You are essentially arguing that the best way to reduce housing costs is to dramatically limit supply -- in other words, stick with what we have been doing. Only allow apartments in a very small part of the city, in hopes that will be adequate. Then wonder why new apartments are so expensive. Fuck -- I really have to spell it out to you. The reason new apartments are so expensive is because there are so few. The reason there are so few is because in almost of Seattle, you can't build them. Even on an empty or subdivided lot, all they can build are houses. For example, on this empty lot, they built three houses like this: https://www.redfin.com/WA/Seattle/12051-20th-Ave-NE-98125/home/171917350. This was a 25,000 square foot lot -- enough for a 25 unit, 3 story apartment (and a nice play area). But instead they divided it up into three lots -- as small as legally allowed -- each one being huge. They then built what made sense to build, given the relatively low construction costs and enormous lots: mansions. This is what you want, apparently. More of the same, not more apartments. Then you'll wonder why they are so expensive.
Previous comment should reference @28.
@5 and @28 -- An analogy: Imagine that in order to make a new smart phone (anywhere in the world), you needed a special permit. Only a small number of permits existed, and they were in the hands of people who bought phones years ago. Only about 1,000 smartphones were allowed to be built every year.
What would happen? All new phones would be ridiculously expensive even if they were just a little bit better than average (since they are new). Only rich people would own new phones. Used phones would go way up in value. At the low end, there would be people who want a phone, but simply can't afford them. The owners of the permits would pass on their wealth to their heirs.
That is the market we are in with housing. The only major difference is that the problem is regional, not global. Demand for housing grew very quickly, but our outdated, racist zoning policies couldn't keep up. Oh, the rules don't specifically limit housing by race (anymore) but the fact that they did means that people of color have been systematically excluded from the housing market. The limited opportunity for new construction further limits those opportunities, as confirmed in a recent study. Here is an article summarizing the results: https://www.seattletimes.com/seattle-news/politics/seattles-longstanding-urban-village-strategy-for-growth-needs-reworking-new-report-says/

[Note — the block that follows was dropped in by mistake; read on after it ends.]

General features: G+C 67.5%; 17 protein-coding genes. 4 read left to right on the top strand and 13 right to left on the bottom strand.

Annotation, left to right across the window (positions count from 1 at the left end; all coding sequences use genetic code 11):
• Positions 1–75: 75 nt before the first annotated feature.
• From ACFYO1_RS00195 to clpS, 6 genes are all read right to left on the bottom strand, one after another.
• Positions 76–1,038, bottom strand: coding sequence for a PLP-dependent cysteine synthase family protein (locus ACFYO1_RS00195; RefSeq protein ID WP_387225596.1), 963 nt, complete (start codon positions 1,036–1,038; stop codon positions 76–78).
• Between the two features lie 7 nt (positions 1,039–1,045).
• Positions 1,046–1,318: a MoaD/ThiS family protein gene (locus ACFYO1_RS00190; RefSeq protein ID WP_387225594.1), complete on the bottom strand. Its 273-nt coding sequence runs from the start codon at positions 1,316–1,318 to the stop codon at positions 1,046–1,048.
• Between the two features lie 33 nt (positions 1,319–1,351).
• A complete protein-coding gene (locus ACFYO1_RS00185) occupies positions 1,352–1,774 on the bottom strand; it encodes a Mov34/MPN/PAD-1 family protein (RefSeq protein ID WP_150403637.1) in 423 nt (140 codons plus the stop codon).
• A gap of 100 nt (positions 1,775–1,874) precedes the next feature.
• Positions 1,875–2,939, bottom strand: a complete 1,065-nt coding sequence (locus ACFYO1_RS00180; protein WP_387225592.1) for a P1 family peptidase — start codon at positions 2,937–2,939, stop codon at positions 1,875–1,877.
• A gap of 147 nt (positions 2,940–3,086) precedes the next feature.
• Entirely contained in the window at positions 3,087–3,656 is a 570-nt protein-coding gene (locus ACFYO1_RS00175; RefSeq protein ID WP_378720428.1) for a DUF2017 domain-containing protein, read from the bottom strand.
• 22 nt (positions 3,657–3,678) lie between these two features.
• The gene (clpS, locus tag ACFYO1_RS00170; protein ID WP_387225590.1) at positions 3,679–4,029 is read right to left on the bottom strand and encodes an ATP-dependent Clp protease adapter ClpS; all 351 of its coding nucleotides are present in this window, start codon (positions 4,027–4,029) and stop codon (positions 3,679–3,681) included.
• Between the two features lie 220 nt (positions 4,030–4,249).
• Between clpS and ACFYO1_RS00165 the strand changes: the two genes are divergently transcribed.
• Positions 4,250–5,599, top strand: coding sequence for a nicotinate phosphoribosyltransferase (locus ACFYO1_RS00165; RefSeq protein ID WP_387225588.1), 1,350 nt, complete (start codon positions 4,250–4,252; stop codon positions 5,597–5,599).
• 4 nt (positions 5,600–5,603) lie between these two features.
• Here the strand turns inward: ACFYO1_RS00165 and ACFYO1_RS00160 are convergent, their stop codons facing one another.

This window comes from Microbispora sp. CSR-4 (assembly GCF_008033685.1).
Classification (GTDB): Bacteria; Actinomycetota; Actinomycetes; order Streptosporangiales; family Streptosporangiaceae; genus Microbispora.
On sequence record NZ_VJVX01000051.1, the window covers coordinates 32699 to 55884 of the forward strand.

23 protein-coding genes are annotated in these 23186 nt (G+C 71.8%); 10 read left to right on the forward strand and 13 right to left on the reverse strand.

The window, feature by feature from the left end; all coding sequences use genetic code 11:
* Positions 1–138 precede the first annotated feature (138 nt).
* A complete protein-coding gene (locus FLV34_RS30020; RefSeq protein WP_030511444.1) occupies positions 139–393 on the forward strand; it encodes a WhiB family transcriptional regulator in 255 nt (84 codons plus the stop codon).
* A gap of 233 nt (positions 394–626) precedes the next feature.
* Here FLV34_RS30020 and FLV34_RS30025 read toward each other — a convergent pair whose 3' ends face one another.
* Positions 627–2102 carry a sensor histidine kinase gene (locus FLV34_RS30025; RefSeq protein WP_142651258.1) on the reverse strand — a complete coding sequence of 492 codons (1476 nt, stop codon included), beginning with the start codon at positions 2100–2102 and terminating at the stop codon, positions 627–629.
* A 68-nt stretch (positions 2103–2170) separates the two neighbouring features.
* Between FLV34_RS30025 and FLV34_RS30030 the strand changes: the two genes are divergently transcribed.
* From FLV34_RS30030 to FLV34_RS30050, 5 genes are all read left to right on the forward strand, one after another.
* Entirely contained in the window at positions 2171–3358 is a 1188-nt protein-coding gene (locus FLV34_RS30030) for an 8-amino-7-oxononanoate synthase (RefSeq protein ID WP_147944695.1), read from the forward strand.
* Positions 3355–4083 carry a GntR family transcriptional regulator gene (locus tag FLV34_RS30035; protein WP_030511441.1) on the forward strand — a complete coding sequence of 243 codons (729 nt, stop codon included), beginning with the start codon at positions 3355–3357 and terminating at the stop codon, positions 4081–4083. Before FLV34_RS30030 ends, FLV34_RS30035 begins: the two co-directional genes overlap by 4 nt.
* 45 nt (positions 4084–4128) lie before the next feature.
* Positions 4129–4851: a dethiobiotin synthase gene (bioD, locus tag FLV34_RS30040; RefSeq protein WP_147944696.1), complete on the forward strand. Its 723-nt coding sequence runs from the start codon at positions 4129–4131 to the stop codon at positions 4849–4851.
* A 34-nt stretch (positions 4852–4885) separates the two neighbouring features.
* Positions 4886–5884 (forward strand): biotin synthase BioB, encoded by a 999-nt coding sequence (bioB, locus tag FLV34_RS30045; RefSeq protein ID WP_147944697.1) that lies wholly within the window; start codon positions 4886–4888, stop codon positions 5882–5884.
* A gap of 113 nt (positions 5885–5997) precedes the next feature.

To quote the article: The analysis recommends that the city change its zoning laws to allow more housing types in areas outside the urban villages that are now reserved for single-family homes.
@45 Ross, but you're wrong on this one. Seattle zoning changes are not going to house the homeless. Think NYC.
Also, everyone advocating for zoning changes aren't considering the infrastructure costs of upgrading sewage, water, power to address the increased utilization of these utilities. Not to mention mass transit.
Also, not everyone wants Seattle to change into multifamily neighborhoods. That's just as legitimate as those who want across the board multifamily zoning. One side will eventually win, and it's the latter. But you can't blame people for wanting to live in single-family houses and be in a neighborhood of them. For a lot of people, that's part of the American Dream. Policy wonks too often forget that.
Seattle has a homeless problem because it's a big city that is relatively accommodating to homeless people. Lots of the homeless have come here from other places.
This can't be stated enough: until homeless advocates stop conflating the circumstances of the unhoused under the same umbrella, we can't even have a meaningful conversation about this issue. Putting the primary focus on housing is ass-backwards.